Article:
The first High Commissioner, Gerrit van Heuven Goedhart was known as ‘an outspoken and courageous spokesman’ for refugees and was a driving force in shaping international efforts around refugee protection after the Second World War.16 He wrote and published widely in order to raise the profile of refugee populations. Initially, Goedhart focused exclusively on ensuring that the UNHCR delivered in its task of finding solutions refugees under its mandate, namely refugees in Europe. At the core of his appeals was a call for material aid to solve ‘the problems of as many refugees as possible within the limits of the time and money available’.17 Goedhart's proposed solutions involved ensuring that refugees had information about their home countries so that they could return if they so desired, identifying migration opportunities as well as promoting programmes for economic and social integration.18 Importantly, this approach facilitated a role for the UNHCR as a mediator and coordinator and established the rationale for financial and political support to refugees, beyond the boundaries of legal protection.
The earliest support for the UNHCR's refugee work, aside from government contributions via the UN, came from the Ford Foundation in 1952, reflecting the latter's increasingly international focus in the post-war period.19 In response to an appeal from Goedhart, the Ford Foundation gave $2,900,000 to the UNHCR to coordinate the work of 15 voluntary agencies.20 The Ford Foundation's grant to the UNHCR was vital for advancing the organization's capacity to advocate on behalf of refugees. In acknowledging the grant, James Read of the UNHCR underscored its significance, noting that the Ford Foundation was discharging ‘what was essentially a governmental responsibility’. Read was thrilled by the Ford Foundation's grant as he believed the support ‘threw a bright spotlight on the refugee problem and made it impossible for governments to belittle it’.21 Although the grant was expressly intended to develop projects that would facilitate the local integration of refugees, Goedhart also saw the grant as a way of fostering ‘private or official action on a wider scale’.22 The idea of the grant acted as a spark for subsequent activity on behalf of refugees and was part of the ongoing debate over who should bear responsibility for refugee populations in Europe. The idea was that if numbers proved sufficiently large, governments would then be forced to act. Wanting the UNHCR to have greater authority, Goedhart came to believe in the need to secure concrete evidence about the refugee condition in Europe. The idea of a refugee survey was born.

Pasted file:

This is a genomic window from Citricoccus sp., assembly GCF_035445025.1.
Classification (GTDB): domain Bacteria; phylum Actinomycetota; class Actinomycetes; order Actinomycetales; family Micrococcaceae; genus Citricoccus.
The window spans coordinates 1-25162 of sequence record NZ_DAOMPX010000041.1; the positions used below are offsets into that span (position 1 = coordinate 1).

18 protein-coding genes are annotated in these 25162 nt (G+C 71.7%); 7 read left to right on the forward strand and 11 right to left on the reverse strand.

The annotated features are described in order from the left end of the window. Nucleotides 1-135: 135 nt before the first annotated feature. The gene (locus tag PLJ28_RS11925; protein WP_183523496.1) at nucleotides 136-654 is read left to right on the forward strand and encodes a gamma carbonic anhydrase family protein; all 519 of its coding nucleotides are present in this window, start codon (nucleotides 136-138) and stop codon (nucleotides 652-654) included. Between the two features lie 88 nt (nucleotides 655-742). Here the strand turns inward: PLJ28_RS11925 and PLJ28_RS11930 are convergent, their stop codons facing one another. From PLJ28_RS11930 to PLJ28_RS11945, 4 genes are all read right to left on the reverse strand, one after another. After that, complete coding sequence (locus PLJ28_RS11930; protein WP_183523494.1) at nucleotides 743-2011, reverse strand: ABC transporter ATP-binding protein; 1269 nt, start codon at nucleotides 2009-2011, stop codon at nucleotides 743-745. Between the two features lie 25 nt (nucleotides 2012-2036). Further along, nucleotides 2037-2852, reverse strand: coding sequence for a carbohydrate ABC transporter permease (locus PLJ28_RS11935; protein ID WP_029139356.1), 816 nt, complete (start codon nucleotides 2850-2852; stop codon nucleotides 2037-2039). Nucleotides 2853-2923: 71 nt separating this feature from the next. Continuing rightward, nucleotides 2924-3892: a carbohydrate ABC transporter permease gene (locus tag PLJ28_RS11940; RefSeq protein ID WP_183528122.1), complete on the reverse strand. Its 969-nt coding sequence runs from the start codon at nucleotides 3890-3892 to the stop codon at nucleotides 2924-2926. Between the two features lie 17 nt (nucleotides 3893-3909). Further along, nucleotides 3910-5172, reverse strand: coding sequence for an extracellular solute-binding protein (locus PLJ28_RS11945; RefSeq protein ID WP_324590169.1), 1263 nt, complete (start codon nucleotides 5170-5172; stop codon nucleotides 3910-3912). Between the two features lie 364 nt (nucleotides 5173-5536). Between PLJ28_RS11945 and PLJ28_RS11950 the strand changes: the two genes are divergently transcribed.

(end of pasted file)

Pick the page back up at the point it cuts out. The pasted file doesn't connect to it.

In soliciting additional funds for the purpose of a survey, Goedhart explained that he wanted to determine ‘the magnitude of the problem that came within the competence of (the UNHCR's Office)’.23 Goedhart deliberately depicted refugees as a problem in order to garner support for research on the size and character of post-war refugee populations in Europe. A problem required a solution and in response to Goedhart's appeals, the Rockefeller Foundation gave the UNHCR a $100,000 grant to conduct a ‘survey of the legal, economic and social conditions of refugees both in the countries of present residence and in those of eventual resettlement’.24 The grant fitted in with the Rockefeller Foundation's general interest in international affairs in the 1950s. The results of the survey, however, proved relatively useless from a political perspective. Moreover, the drama around the report's release led the Foundation's staff to worry about whether they had risked their larger programme by becoming involved in the politicized situation in Europe.25
The European context
From the outset, observers viewed the purpose of the UNHCR's European survey as ‘primarily political’, given that the High Commissioner was facing a vote on funding for the UNHCR in the upcoming session of the General Assembly.26 It was clear to many that the survey's results were intended to buttress the UNHCR's shaky foundations. Upon receipt of the Rockefeller Foundation grant, the UNHCR commissioned Jacques Vernant of the Centre d’Études de Politique Étrangère in Paris to undertake a survey of Europe's refugees. Vernant was a philosopher with a wide range of interests in the fields of sociology and religion. The study he ultimately authored, Refugee in the Post-war World, is one of most frequently cited texts in the field of refugee studies.27 Rather than focus on the root causes of refugee movements, which he maintained was impossible to do in the context of the modern nation-state where the political, the economic, and the social were deeply interconnected, Vernant concentrated entirely on what refugees had to do in order to survive, to integrate into the communities where they found themselves or to find opportunities further afield. With this broad focus, Vernant argued for holistic solutions, beyond mere questions of legal protection.28